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May 17, 2021

Design Bites: Welcome Home – Designing Inviting Elevations and Entries

This Thursday from 2-2:15 PM, I am honored to present my first Design Bite for the NAHB design committee. Design Bites are 15-minute presentations about design and are free to NAHB members! Click here to register.

I am so excited because I get to talk about creating inviting elevations and entries. This is a very passionate topic for me, and I realized it has been a long time since I have included this topic in our weekly blog. What a great opportunity to share with you my weekly readers a few highpoints of the speech.

Front Door Focus

Regardless of the style of the home, there should always be a focus on the front door. That’s what makes a home welcoming. You can also emphasize the front door with color texture and materials. The location of the front door should be immediately identifiable – at the very least, for your mailman’s sake.

Balance and Proportion

Another way to create front door focus is with the balance and proportion of the front elevation. Ideally, the front door should be below the highest element of the front elevation. You can do this with a gable or hip roof. However, one should remember human scale and avoid the two-story rocket ship entry.

Welcoming front porches

Everyone loves the look of a front porch, but too often, I see porches that are too small to actually use. Porches need to be deep enough to allow humans to sit – 6’ being the minimum while 8’ is preferred. The minimum width should be about 10’ – considering three of those ten feet is for circulation to the front door. The front porch is an integral part of the elevation, so don’t skimp on the finishes – the floor, ceiling, and the detail of the columns can make or break a home’s first impression.

Color, Texture, and Materials

Using these three elements together create not only interest at the front door but also the entire streetscape. Considering a maximum of three exterior materials – then finish off the composition with trim and accent colors. Remember to use materials in their inherent manner. Stone is a heavy material and doesn’t float – It works best when it is grounded. The manufacturers of synthetic stone go to great length to make their product look like real stone. Don’t ruin the aesthetic by applying the synthetic stuff like paint. Just because you can, doesn’t mean you should.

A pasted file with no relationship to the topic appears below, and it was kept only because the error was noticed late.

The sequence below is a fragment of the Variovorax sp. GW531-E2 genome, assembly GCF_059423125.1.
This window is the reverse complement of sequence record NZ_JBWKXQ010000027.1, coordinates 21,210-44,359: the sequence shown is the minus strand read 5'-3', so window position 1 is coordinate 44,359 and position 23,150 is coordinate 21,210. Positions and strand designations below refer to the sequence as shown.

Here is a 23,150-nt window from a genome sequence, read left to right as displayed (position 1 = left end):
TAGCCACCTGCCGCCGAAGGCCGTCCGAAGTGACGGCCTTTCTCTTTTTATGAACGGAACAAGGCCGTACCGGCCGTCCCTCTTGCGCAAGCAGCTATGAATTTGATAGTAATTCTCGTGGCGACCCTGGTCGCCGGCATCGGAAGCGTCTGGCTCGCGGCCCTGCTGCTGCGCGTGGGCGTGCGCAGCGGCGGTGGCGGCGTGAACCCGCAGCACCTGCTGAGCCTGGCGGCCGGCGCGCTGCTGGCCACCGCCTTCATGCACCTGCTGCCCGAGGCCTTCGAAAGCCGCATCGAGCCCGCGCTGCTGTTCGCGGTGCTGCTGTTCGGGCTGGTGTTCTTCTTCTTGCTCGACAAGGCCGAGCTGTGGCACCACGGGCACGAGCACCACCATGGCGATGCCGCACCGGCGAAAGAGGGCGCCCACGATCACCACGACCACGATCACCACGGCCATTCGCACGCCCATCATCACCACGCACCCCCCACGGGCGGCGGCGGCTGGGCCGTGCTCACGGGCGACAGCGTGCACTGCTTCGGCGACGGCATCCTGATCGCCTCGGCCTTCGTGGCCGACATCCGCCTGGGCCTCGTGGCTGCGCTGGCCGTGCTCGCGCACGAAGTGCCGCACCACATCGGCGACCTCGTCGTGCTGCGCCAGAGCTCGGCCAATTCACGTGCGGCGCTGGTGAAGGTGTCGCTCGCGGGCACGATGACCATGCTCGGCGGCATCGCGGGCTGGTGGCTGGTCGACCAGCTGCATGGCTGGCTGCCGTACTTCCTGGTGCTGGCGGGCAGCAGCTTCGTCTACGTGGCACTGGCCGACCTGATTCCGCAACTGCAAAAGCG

Tame the Out-of-Control Garage

We have all seen the houses where the garage overwhelms the front of the house. Maybe because it is forward of the rest of the house, the garage door is painted an accent color, or it has a huge roof over it. Always remember to “solve” for the automobile but design for the humans who live in the house. Pulling the house forward and pushing the garage back is a great way to diminish the garage. The once popular FROG – finished room over the garage – has waned in popularity because of the poor proportion that creates.


Beware of the Big Forehead Garage

We did an entire blog on this one, but apparently, I’m not reaching the right companies because I continue to see these unfortunate garages pop up in new communities! This is especially the case when you have a dropped garage because of topography, or the house is raised up. Avoid this design faux pas by creating an accurate elevation for each lot condition before you build. Then work at breaking down the oversized surface above the garage door.

Select the Right Front Door

You wouldn’t know it driving through some neighborhoods, but there are more options than the six-panel front door being sold in the industry today! Match the style of your front door to the style of your house. After all, it is the first thing your customer’s touch. Make a good first impression.

I hope you find these highlights helpful when considering your own houses. I hope you can join me for a 15 minute discuss this Thursday. And as always, thanks for including me in your day.

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This post was written by Housing Design Matters